There is a gap in tort recovery for many hazardous release victims. Hazardous spill victims receive different damage compensation based solely upon the type of hazardous substance released, with oil spill victims benefitting from a number of statutory damage recovery mechanisms that victims of other type of hazardous substance releases do not receive. Specifically, those injured by oil spills receive interim payments and recover for their economic loss. Yet, many victims injured by non-oil hazardous spills will incur economic harm but will not receive compensation because of a prohibition on recovery for economic loss absent accompanying physical injury or private property damage. That prohibition on recovery, known as the “pure economic loss rule,” serves as an effective bar to recovery for most spill victims because hazardous releases often damage public natural resources (such as water) rather than private property. This Article articulates normative policy for expanding interim payments and pure economic loss recovery to a larger class of private-party hazardous release than just those injured by oil.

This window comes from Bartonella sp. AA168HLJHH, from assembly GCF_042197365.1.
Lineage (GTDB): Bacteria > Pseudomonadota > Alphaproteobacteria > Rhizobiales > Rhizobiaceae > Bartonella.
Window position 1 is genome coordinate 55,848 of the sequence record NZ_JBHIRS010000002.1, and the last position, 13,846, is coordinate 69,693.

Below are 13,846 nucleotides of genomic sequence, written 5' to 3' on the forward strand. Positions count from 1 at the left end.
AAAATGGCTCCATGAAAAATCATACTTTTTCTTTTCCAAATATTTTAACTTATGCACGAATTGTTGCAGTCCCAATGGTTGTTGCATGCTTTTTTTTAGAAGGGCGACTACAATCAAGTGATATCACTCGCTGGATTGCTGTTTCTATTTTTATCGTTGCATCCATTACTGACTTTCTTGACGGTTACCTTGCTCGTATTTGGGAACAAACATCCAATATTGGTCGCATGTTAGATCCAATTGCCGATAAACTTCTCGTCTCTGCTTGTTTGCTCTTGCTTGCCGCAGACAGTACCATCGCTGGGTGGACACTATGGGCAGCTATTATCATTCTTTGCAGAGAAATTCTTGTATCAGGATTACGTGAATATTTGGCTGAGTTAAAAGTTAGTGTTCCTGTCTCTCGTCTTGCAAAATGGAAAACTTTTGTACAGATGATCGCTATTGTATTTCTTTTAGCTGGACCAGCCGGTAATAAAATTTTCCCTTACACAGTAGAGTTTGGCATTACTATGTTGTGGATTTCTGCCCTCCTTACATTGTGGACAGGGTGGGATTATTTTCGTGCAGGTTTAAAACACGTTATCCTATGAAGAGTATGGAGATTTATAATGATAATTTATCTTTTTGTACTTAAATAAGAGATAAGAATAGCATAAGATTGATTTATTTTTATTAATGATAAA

Julie E. Steiner, Interim Payments and Economic Damages to Compensate Private-Party Victims of Hazardous Releases, 98 MARQ. L. REV. 1313 (2015).